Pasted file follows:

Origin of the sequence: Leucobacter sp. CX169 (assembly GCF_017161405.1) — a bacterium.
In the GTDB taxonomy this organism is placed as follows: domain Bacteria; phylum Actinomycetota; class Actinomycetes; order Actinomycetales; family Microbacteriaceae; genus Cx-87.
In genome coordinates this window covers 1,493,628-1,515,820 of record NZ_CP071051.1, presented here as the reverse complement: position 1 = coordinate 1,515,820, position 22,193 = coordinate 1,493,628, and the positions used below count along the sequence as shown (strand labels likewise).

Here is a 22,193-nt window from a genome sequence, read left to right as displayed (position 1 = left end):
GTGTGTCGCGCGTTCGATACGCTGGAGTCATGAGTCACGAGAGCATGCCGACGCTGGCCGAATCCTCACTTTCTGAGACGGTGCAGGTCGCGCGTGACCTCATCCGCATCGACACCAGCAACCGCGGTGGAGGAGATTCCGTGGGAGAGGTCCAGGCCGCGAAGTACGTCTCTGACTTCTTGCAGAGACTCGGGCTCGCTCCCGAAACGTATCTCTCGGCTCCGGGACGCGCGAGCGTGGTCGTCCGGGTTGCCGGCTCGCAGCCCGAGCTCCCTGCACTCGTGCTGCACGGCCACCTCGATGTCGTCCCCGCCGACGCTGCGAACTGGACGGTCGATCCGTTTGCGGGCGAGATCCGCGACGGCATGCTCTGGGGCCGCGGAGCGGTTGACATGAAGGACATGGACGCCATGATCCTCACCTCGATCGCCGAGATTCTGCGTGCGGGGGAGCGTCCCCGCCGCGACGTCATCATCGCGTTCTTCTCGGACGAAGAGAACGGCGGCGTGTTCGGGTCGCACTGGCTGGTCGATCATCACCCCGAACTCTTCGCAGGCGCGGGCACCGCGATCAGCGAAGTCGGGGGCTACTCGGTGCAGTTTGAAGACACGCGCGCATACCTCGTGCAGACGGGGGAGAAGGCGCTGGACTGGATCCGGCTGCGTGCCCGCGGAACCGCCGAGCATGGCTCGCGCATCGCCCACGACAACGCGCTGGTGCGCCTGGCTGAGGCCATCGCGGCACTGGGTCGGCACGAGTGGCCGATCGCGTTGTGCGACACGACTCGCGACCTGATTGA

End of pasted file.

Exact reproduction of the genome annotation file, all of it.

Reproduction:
Origin of the sequence: Leucobacter sp. CX169 (assembly GCF_017161405.1) — a bacterium.
In the GTDB taxonomy this organism is placed as follows: domain Bacteria; phylum Actinomycetota; class Actinomycetes; order Actinomycetales; family Microbacteriaceae; genus Cx-87.
In genome coordinates this window covers 1,493,628-1,515,820 of record NZ_CP071051.1, presented here as the reverse complement: position 1 = coordinate 1,515,820, position 22,193 = coordinate 1,493,628, and the positions used below count along the sequence as shown (strand labels likewise).

Here is a 22,193-nt window from a genome sequence, read left to right as displayed (position 1 = left end):
GTGTGTCGCGCGTTCGATACGCTGGAGTCATGAGTCACGAGAGCATGCCGACGCTGGCCGAATCCTCACTTTCTGAGACGGTGCAGGTCGCGCGTGACCTCATCCGCATCGACACCAGCAACCGCGGTGGAGGAGATTCCGTGGGAGAGGTCCAGGCCGCGAAGTACGTCTCTGACTTCTTGCAGAGACTCGGGCTCGCTCCCGAAACGTATCTCTCGGCTCCGGGACGCGCGAGCGTGGTCGTCCGGGTTGCCGGCTCGCAGCCCGAGCTCCCTGCACTCGTGCTGCACGGCCACCTCGATGTCGTCCCCGCCGACGCTGCGAACTGGACGGTCGATCCGTTTGCGGGCGAGATCCGCGACGGCATGCTCTGGGGCCGCGGAGCGGTTGACATGAAGGACATGGACGCCATGATCCTCACCTCGATCGCCGAGATTCTGCGTGCGGGGGAGCGTCCCCGCCGCGACGTCATCATCGCGTTCTTCTCGGACGAAGAGAACGGCGGCGTGTTCGGGTCGCACTGGCTGGTCGATCATCACCCCGAACTCTTCGCAGGCGCGGGCACCGCGATCAGCGAAGTCGGGGGCTACTCGGTGCAGTTTGAAGACACGCGCGCATACCTCGTGCAGACGGGGGAGAAGGCGCTGGACTGGATCCGGCTGCGTGCCCGCGGAACCGCCGAGCATGGCTCGCGCATCGCCCACGACAACGCGCTGGTGCGCCTGGCTGAGGCCATCGCGGCACTGGGTCGGCACGAGTGGCCGATCGCGTTGTGCGACACGACTCGCGACCTGATTGA